Art for Healing, Politics, and Feminism in Bosnia

TW: rape, violence

The atrocities of the Bosnian War, namely the brutal rape of as many as 50,000 women, still scar the country and its people. In spite of a remaining misogynistic climate, artists are using their creative works to push for LGBTQ+ rights and women’s equality.

Jušić is an artist in Sarajevo depicting women’s experiences today and throughout Bosnia’s history.

“Jušić says she has been criticized many times for her focus on women’s rights: ‘As an artist I was criticized for believing in art as a political tool and for being a feminist, too.'”

Šejla Kamerić’s Bosnian Girl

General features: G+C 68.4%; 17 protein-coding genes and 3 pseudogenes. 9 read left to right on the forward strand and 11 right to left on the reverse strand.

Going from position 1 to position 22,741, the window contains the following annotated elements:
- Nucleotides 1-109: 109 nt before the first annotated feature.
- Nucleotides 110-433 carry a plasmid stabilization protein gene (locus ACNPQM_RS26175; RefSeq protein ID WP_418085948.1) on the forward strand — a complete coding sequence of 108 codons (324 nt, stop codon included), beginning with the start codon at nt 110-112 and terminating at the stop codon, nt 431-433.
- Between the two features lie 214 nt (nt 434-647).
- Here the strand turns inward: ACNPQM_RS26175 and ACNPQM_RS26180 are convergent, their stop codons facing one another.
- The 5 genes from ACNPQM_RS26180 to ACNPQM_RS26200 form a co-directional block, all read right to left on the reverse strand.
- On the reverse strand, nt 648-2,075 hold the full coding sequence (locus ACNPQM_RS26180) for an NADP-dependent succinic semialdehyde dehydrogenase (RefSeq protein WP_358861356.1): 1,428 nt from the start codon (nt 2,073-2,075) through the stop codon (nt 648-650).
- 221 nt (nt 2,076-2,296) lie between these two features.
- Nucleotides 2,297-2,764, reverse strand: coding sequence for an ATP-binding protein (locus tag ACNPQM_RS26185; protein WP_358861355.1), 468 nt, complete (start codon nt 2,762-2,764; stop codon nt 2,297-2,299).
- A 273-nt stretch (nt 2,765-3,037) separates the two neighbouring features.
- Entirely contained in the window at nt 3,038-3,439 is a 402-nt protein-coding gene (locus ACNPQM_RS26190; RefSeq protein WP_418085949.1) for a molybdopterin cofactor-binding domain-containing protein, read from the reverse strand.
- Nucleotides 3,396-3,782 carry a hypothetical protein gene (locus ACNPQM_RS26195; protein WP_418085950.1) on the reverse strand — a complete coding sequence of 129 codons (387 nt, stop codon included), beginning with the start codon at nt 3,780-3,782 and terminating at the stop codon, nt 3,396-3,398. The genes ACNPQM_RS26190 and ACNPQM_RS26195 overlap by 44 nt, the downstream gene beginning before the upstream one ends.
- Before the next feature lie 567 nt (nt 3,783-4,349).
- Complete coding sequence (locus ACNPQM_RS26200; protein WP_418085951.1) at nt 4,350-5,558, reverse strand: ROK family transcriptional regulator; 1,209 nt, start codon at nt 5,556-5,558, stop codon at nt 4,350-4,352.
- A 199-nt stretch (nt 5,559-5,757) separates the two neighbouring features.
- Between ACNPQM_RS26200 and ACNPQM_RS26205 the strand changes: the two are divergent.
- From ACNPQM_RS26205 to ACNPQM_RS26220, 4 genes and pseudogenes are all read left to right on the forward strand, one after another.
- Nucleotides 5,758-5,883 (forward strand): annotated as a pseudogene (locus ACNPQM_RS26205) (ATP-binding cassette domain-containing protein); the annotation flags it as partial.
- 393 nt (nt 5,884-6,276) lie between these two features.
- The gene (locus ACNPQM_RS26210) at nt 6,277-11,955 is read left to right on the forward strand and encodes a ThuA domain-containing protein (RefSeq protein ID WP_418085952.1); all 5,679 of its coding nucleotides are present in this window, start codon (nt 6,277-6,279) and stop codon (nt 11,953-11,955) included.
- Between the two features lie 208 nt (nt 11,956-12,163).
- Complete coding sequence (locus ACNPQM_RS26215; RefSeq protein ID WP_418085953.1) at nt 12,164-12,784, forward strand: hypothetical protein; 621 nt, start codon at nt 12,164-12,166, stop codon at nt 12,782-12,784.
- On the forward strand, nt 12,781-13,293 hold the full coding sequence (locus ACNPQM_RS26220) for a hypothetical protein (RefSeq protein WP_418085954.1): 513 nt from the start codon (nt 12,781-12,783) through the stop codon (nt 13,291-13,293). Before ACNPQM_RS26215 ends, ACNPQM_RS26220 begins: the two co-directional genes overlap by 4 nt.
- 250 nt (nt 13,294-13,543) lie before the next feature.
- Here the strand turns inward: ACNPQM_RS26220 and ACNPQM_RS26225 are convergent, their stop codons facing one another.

These artists are still trying to shake boundaries place on women following the war.

“The idea of women as victims in Bosnia is a hangover from the mass rapes that occurred here during the war. As the country’s three major ethnic groups—Muslims, Croats, and Serbs—bitterly fought each other; sexual assault became just another weapon and a tool for ethnic cleansing. Although all sides committed atrocities, rape was most commonly used by Serb armed forces against Muslim women. During the war, women were not only victims. They were soldiers, carers, and in the absence of men, heads of their households. But the stories of sexualised violence that leaked out of the conflict—of gang rapes and rape camps—are so horrific; they still define women’s identity in Bosnia, twenty years later.”

To read the full article:

All credit to Morgan Meaker,





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